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1645 painting Girl at a Window by Rembrandt, REMBRANDT in yellow front to upper left edge


Britain's Discovery of the Master

By (author) Christian Tico Seifert
By (author) Peter Black
By (author) Stephanie S. Dickey
By (author) Patrick Elliott
By (author) Donato Esposito
By (author) M. J. Ripps
By (author) Jonathan Yarker


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  • The first time that a book has been published on this topic
  • Featuring essays from leading international scholars in the field
  • Including over 125 full-colour images of work by Rembrandt and artists he inspired
  • Published to accompany an exhibition of the same name at the National Galleries of Scotland from 7 July to 14 October 2018
Full Description

This is the exceptionally rich story of Rembrandt’s fame and influence in Britain. No other nation has witnessed such a passionate – and sometimes eccentric – enthusiasm for Rembrandt’s works. His imagery has become ubiquitous, making him one of the most recognised artists in history. In this book, some of the world’s leading experts reveal how the taste for Rembrandt’s paintings, drawings and prints evolved, growing into a mania that gripped collectors and art lovers across the country. This reached a fever pitch in the late 1700s, before the dawn of a new century ushered in a re-evaluation of Rembrandt’s reputation and opportunities for the wider public to see his masterpieces for themselves.

The story of Rembrandt’s profound and inspirational impact on the British imagination is illustrated by over 130 sumptuous works by the master himself, as well as by some of Britain’s best-loved artists, including William Hogarth, James Abbott McNeill Whistler, Eduardo Paolozzi and John Bellany.

Foreword; Introduction; 1 Rembrandt’s Fame in Britain, 1630 1900: An Overview- Christian Tico Seifert; 2 Rembrandt and Britain: The Modern Era – Patrick Elliott; 3 ‘The Finest Possible State’: Cataloguing and Collecting Rembrandt’s Prints, c.1700 1840 – Stephanie S. Dickey; 4 From Studio to Academy: Copying Rembrandt in Eighteenth-century Britain – Jonathan Yarker; 5 Regarding Rembrandt: Reynolds and Rembrandt – Donato Esposito; 6 Rembrandt: Paragon of the Etching Revival – Peter Black; 7 Rembrandt and Britain: A ‘Picture Flight’ in Three Stages, 1850 1930 – M.J. Ripps; Catalogue; Bibliography.

About the Author

Christian Tico Seifert is Senior Curator of Northern European Art at the Scottish National Gallery, Edinburgh. He has curated a number of exhibitions and contributed to publications including Adam Elsheimer: 1578–1610 (2006), Dürer’s Fame (2011), Masterpieces from Mount Stuart: The Bute Collection (2012) and Rubens & Company: Flemish Drawings from the Scottish National Gallery (2016).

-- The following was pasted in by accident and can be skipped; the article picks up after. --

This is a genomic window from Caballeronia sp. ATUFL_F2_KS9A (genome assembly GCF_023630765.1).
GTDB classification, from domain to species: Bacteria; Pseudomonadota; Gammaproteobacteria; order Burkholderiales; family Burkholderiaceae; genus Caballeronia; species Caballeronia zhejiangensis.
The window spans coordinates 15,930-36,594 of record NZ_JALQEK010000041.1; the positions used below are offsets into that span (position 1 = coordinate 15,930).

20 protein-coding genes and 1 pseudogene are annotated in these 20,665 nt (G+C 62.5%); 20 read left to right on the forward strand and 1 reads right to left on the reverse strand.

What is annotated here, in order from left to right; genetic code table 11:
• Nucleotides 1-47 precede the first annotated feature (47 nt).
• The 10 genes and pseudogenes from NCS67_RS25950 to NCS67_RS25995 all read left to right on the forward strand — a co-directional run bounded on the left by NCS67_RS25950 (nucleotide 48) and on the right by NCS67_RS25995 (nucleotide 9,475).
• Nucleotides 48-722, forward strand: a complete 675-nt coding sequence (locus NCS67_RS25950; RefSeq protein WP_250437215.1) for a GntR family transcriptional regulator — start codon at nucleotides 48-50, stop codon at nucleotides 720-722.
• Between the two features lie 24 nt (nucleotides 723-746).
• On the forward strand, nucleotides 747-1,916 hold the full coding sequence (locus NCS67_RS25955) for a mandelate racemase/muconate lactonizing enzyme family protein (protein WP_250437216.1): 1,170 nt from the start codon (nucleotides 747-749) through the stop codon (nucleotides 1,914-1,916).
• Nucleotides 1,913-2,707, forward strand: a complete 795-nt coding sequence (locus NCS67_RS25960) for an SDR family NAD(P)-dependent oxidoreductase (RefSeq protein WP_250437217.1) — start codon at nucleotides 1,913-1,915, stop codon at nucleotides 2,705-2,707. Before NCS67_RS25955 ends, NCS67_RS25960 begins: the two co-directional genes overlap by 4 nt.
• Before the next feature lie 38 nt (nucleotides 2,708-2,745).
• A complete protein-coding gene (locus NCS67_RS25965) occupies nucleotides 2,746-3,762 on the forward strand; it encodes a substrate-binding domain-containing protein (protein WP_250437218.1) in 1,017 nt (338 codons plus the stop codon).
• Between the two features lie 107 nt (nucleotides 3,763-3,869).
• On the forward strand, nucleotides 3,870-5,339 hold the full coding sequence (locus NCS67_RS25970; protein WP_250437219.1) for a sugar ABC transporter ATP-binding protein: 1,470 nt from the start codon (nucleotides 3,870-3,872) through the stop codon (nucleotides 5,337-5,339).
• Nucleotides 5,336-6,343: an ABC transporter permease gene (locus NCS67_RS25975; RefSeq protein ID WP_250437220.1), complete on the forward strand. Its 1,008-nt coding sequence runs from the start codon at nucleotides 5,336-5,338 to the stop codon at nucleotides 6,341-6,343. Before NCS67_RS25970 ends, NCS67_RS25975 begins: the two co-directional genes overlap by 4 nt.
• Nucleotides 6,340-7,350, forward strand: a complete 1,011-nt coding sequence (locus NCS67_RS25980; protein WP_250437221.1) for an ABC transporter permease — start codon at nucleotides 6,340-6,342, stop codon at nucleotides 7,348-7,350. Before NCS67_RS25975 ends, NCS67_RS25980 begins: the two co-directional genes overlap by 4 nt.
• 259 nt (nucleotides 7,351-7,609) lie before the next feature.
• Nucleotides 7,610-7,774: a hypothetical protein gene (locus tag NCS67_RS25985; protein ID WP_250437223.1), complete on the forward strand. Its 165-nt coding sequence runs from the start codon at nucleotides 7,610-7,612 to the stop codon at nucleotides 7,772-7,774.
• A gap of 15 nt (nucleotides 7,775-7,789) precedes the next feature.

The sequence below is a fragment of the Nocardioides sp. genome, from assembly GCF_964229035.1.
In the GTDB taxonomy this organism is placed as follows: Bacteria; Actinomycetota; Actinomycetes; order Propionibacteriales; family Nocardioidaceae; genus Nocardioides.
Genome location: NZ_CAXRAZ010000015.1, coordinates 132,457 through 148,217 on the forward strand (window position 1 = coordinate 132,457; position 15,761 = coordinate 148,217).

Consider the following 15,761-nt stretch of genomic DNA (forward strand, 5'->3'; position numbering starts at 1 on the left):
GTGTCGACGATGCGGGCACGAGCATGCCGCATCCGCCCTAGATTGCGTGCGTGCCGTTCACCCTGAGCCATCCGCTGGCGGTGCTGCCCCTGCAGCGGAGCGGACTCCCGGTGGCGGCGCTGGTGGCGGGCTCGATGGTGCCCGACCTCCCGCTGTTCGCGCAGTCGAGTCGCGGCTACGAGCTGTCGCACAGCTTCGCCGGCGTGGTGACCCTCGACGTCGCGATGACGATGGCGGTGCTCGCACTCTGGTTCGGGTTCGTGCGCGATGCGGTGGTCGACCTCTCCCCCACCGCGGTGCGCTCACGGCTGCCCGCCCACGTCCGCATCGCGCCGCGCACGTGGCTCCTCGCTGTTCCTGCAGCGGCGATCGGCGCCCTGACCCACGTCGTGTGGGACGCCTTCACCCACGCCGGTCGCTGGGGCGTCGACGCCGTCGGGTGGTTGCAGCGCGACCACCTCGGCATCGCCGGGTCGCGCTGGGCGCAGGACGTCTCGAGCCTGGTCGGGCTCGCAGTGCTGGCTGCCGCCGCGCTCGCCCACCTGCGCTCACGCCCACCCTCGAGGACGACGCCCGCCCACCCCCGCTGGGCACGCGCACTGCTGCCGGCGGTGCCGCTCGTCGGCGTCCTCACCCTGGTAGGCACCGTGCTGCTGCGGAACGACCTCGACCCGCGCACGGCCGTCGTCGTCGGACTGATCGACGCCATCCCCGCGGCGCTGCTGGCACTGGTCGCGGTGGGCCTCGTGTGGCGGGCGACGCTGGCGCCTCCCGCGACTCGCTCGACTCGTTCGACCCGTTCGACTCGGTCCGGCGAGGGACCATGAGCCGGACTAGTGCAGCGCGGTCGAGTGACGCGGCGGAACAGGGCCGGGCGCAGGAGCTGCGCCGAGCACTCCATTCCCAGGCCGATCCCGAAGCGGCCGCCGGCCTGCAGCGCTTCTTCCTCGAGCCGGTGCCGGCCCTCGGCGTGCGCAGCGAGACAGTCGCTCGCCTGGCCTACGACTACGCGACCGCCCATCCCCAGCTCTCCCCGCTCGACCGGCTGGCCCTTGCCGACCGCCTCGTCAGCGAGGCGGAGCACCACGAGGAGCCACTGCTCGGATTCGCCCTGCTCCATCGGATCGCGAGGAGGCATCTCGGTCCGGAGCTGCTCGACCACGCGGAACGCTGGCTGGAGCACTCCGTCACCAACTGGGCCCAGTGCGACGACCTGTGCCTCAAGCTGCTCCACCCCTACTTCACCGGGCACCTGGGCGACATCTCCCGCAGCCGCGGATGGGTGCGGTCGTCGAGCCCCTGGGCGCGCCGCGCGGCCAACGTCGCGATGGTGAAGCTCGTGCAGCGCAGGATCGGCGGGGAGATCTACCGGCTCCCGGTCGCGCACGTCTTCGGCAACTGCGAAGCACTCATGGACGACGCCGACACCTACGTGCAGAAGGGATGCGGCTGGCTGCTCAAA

Peter Black is curator at the Hunterian Art Gallery, University of Glasgow. He has published widely on prints and drawings, and in 2012 he organised the exhibition Rembrandt and the Passion at the Hunterian.

Stephanie Dickey holds the Bader Chair in Northern Baroque Art at Queen’s University in Kingston, Canada. Among her numerous books and articles on Dutch and Flemish art of the seventeenth century are Rembrandt: Portraits in Print (2004), the edited collection Rembrandt and his Circle: Insights and Discoveries (2017), and contributions to exhibition catalogues including Rembrandt/Not Rembrandt in the Metropolitan Museum of Art (1995) and Jan Lievens: A Dutch Master Rediscovered (National Gallery of Art, Washington, DC, 2008). Current projects include a study of Rembrandt’s etchings and the history of print collecting.

Patrick Elliott is Senior Curator at the Scottish National Gallery of Modern Art, Edinburgh. He has written extensively on modern and contemporary art. Recent publications include Another World: Dalí, Magritte, Miró and the Surrealists (2010), Tony Cragg (2011), The Two Roberts: Robert Colquhoun and Robert MacBryde (2014), The Amazing World of M.C. Escher (2015), Joan Eardley: A Sense of Place (2016) and True to Life: British Realist Painting in the 1920s & 1930s (2017).

Donato Esposito is an academic and curator who specialises in eighteenth- and nineteenth-century art, collecting and taste. From 1999 to 2004 he worked as Curator in the Department of Prints and Drawings at the British Museum and was a 2012–13 Andrew W. Mellon Fellow at the Metropolitan Museum of Art, New York. He is the author of Frederick Walker and the Idyllists (Lund Humphries, 2017).

M.J. Ripps read history at Virginia and Cambridge and later art history in Amsterdam. He submitted his doctoral thesis, ‘Bond Street picture dealers and the international trade in Dutch old masters, 1882-1914,’ at Oxford, supervised by Christopher Brown. Previously, he has held grants from the Frick Collection, Prussian Cultural Heritage Foundation, and Burlington Magazine (Haskell Prize), and spent a year in the paintings department, J. Paul Getty Museum. In addition to being an independent art historian – and continuing to submit papers to scholarly publications – Ripps works in the old master trade.

Jonathan Yarker completed his PhD at Trinity College, Cambridge. He is currently a director of Lowell Libson, Ltd. in London.

National Galleries of Scotland
20th Jun 2018
Paperback / softback
280 mm x 240 mm
176 Pages
130 color
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